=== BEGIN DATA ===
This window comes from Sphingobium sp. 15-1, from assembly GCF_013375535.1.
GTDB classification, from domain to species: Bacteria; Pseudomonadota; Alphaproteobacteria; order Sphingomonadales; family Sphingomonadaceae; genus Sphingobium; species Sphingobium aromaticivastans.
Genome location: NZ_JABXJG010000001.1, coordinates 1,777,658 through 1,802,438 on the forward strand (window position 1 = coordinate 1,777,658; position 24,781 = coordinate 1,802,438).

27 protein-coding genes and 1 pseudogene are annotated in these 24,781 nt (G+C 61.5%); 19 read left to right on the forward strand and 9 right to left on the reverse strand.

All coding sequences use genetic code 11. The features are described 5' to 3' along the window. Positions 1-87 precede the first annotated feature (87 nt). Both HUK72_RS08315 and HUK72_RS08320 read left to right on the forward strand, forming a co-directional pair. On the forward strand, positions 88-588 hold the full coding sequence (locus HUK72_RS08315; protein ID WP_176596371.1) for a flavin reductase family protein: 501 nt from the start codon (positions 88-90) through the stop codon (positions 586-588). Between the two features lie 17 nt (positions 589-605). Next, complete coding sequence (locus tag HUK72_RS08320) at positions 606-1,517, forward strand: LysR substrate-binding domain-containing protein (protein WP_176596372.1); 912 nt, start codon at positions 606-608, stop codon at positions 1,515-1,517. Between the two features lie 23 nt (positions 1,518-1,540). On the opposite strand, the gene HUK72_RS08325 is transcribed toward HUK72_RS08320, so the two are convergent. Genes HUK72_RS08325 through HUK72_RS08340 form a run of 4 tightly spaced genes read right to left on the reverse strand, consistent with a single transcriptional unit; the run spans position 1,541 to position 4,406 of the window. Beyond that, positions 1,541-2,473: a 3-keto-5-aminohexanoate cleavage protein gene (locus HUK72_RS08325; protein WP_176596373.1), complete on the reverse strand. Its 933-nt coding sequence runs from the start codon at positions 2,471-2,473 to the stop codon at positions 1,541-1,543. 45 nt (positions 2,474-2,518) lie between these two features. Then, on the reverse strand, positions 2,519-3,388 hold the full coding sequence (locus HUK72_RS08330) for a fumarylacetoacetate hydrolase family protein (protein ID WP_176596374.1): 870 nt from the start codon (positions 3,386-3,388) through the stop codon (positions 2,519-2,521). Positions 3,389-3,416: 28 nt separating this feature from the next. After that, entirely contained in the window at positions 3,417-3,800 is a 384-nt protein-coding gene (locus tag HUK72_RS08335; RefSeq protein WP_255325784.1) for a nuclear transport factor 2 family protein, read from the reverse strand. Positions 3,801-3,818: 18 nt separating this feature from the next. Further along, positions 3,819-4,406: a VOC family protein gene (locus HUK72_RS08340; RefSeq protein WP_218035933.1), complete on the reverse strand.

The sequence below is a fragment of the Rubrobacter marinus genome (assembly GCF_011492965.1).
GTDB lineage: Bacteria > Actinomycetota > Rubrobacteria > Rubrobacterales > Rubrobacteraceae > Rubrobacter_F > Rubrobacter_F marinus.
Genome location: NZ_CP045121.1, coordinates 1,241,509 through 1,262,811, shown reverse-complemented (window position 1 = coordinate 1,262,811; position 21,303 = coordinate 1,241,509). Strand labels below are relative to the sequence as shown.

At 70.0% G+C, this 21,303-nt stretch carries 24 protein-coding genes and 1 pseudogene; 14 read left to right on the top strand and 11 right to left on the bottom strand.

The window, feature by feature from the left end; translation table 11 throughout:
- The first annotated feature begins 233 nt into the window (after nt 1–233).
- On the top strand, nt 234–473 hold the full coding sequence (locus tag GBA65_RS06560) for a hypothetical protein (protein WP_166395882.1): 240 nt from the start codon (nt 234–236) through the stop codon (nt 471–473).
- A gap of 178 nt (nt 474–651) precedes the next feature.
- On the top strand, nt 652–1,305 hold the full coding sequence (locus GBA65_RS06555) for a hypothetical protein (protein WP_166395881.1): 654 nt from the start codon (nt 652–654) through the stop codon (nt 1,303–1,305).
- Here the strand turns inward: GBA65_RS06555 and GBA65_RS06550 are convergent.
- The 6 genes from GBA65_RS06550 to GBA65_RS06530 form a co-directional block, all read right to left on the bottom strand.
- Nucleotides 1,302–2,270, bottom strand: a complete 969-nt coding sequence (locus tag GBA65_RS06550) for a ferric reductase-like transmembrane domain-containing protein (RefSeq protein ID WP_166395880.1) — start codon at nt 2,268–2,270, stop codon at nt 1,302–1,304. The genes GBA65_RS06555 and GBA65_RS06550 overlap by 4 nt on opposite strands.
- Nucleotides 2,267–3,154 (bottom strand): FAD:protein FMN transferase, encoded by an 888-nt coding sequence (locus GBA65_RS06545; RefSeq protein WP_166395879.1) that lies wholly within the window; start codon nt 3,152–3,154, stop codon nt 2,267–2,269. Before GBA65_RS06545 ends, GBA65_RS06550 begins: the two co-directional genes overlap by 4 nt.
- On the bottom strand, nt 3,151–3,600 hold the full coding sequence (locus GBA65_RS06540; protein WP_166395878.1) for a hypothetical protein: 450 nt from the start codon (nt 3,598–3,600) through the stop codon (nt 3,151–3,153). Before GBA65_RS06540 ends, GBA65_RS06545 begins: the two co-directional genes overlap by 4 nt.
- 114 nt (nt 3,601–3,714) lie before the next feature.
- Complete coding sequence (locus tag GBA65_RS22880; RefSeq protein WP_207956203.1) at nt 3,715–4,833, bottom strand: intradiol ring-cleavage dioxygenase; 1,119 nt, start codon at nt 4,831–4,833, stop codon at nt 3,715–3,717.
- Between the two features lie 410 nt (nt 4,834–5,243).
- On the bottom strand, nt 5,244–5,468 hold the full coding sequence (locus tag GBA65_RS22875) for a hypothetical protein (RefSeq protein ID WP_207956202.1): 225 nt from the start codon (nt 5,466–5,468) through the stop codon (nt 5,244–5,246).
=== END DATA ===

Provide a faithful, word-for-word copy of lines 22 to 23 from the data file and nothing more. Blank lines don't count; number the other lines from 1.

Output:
- Between the two features lie 410 nt (nt 4,834–5,243).
- On the bottom strand, nt 5,244–5,468 hold the full coding sequence (locus tag GBA65_RS22875) for a hypothetical protein (RefSeq protein ID WP_207956202.1): 225 nt from the start codon (nt 5,466–5,468) through the stop codon (nt 5,244–5,246).